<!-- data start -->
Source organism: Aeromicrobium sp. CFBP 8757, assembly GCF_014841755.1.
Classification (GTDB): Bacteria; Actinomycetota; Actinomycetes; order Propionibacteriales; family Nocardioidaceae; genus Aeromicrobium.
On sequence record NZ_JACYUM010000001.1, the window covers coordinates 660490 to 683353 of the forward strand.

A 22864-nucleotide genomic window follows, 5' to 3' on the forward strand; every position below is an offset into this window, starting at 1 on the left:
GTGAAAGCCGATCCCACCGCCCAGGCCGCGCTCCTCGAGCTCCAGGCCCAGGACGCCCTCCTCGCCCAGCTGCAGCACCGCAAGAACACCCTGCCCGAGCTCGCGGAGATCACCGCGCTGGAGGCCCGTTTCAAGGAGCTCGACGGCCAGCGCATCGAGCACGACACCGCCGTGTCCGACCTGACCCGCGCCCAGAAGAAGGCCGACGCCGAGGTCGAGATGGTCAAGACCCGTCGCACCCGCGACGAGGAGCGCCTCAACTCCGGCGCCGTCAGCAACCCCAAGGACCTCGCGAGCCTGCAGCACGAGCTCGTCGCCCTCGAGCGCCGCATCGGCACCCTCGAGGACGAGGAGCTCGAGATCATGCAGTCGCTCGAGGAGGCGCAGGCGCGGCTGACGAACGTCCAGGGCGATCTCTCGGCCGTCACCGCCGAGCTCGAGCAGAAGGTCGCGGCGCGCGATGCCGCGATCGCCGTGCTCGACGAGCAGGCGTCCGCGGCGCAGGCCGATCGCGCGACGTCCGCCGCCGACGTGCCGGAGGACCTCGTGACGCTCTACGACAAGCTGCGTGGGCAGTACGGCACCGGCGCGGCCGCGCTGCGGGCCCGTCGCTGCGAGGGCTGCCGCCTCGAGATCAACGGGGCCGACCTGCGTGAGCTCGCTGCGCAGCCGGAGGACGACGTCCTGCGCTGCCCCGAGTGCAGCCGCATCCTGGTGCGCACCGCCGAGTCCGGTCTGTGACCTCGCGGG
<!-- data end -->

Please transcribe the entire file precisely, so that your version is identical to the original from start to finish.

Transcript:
Source organism: Aeromicrobium sp. CFBP 8757, assembly GCF_014841755.1.
Classification (GTDB): Bacteria; Actinomycetota; Actinomycetes; order Propionibacteriales; family Nocardioidaceae; genus Aeromicrobium.
On sequence record NZ_JACYUM010000001.1, the window covers coordinates 660490 to 683353 of the forward strand.

A 22864-nucleotide genomic window follows, 5' to 3' on the forward strand; every position below is an offset into this window, starting at 1 on the left:
GTGAAAGCCGATCCCACCGCCCAGGCCGCGCTCCTCGAGCTCCAGGCCCAGGACGCCCTCCTCGCCCAGCTGCAGCACCGCAAGAACACCCTGCCCGAGCTCGCGGAGATCACCGCGCTGGAGGCCCGTTTCAAGGAGCTCGACGGCCAGCGCATCGAGCACGACACCGCCGTGTCCGACCTGACCCGCGCCCAGAAGAAGGCCGACGCCGAGGTCGAGATGGTCAAGACCCGTCGCACCCGCGACGAGGAGCGCCTCAACTCCGGCGCCGTCAGCAACCCCAAGGACCTCGCGAGCCTGCAGCACGAGCTCGTCGCCCTCGAGCGCCGCATCGGCACCCTCGAGGACGAGGAGCTCGAGATCATGCAGTCGCTCGAGGAGGCGCAGGCGCGGCTGACGAACGTCCAGGGCGATCTCTCGGCCGTCACCGCCGAGCTCGAGCAGAAGGTCGCGGCGCGCGATGCCGCGATCGCCGTGCTCGACGAGCAGGCGTCCGCGGCGCAGGCCGATCGCGCGACGTCCGCCGCCGACGTGCCGGAGGACCTCGTGACGCTCTACGACAAGCTGCGTGGGCAGTACGGCACCGGCGCGGCCGCGCTGCGGGCCCGTCGCTGCGAGGGCTGCCGCCTCGAGATCAACGGGGCCGACCTGCGTGAGCTCGCTGCGCAGCCGGAGGACGACGTCCTGCGCTGCCCCGAGTGCAGCCGCATCCTGGTGCGCACCGCCGAGTCCGGTCTGTGACCTCGCGGG